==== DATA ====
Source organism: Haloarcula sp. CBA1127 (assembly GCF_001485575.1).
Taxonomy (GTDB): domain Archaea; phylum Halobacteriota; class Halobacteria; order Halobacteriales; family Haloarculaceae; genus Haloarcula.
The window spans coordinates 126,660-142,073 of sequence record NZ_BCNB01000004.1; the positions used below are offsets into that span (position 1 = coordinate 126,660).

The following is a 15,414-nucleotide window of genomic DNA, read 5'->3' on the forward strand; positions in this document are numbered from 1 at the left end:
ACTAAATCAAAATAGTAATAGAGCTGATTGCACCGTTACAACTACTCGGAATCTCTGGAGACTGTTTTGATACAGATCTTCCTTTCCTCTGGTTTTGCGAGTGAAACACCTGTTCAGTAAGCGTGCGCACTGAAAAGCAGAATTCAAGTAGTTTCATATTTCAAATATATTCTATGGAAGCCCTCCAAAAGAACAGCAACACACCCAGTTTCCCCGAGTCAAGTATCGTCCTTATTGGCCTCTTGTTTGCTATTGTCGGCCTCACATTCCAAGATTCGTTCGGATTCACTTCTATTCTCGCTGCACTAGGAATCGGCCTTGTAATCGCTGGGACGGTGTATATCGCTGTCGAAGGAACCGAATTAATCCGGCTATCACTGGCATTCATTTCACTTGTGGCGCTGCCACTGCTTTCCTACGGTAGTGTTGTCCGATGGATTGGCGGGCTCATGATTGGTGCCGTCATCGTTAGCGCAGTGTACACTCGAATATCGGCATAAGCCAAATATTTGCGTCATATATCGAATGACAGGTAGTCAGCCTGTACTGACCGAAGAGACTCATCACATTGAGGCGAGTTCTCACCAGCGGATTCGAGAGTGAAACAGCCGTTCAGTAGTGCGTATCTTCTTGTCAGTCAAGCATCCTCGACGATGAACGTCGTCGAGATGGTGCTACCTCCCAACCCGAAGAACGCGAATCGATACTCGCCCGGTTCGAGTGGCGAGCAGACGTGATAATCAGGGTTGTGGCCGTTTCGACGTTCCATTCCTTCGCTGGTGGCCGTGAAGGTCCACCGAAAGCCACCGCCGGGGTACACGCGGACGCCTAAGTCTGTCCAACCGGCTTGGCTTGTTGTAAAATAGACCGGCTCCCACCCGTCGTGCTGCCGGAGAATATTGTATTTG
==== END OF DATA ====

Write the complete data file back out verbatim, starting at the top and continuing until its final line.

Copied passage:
Source organism: Haloarcula sp. CBA1127 (assembly GCF_001485575.1).
Taxonomy (GTDB): domain Archaea; phylum Halobacteriota; class Halobacteria; order Halobacteriales; family Haloarculaceae; genus Haloarcula.
The window spans coordinates 126,660-142,073 of sequence record NZ_BCNB01000004.1; the positions used below are offsets into that span (position 1 = coordinate 126,660).

The following is a 15,414-nucleotide window of genomic DNA, read 5'->3' on the forward strand; positions in this document are numbered from 1 at the left end:
ACTAAATCAAAATAGTAATAGAGCTGATTGCACCGTTACAACTACTCGGAATCTCTGGAGACTGTTTTGATACAGATCTTCCTTTCCTCTGGTTTTGCGAGTGAAACACCTGTTCAGTAAGCGTGCGCACTGAAAAGCAGAATTCAAGTAGTTTCATATTTCAAATATATTCTATGGAAGCCCTCCAAAAGAACAGCAACACACCCAGTTTCCCCGAGTCAAGTATCGTCCTTATTGGCCTCTTGTTTGCTATTGTCGGCCTCACATTCCAAGATTCGTTCGGATTCACTTCTATTCTCGCTGCACTAGGAATCGGCCTTGTAATCGCTGGGACGGTGTATATCGCTGTCGAAGGAACCGAATTAATCCGGCTATCACTGGCATTCATTTCACTTGTGGCGCTGCCACTGCTTTCCTACGGTAGTGTTGTCCGATGGATTGGCGGGCTCATGATTGGTGCCGTCATCGTTAGCGCAGTGTACACTCGAATATCGGCATAAGCCAAATATTTGCGTCATATATCGAATGACAGGTAGTCAGCCTGTACTGACCGAAGAGACTCATCACATTGAGGCGAGTTCTCACCAGCGGATTCGAGAGTGAAACAGCCGTTCAGTAGTGCGTATCTTCTTGTCAGTCAAGCATCCTCGACGATGAACGTCGTCGAGATGGTGCTACCTCCCAACCCGAAGAACGCGAATCGATACTCGCCCGGTTCGAGTGGCGAGCAGACGTGATAATCAGGGTTGTGGCCGTTTCGACGTTCCATTCCTTCGCTGGTGGCCGTGAAGGTCCACCGAAAGCCACCGCCGGGGTACACGCGGACGCCTAAGTCTGTCCAACCGGCTTGGCTTGTTGTAAAATAGACCGGCTCCCACCCGTCGTGCTGCCGGAGAATATTGTATTTG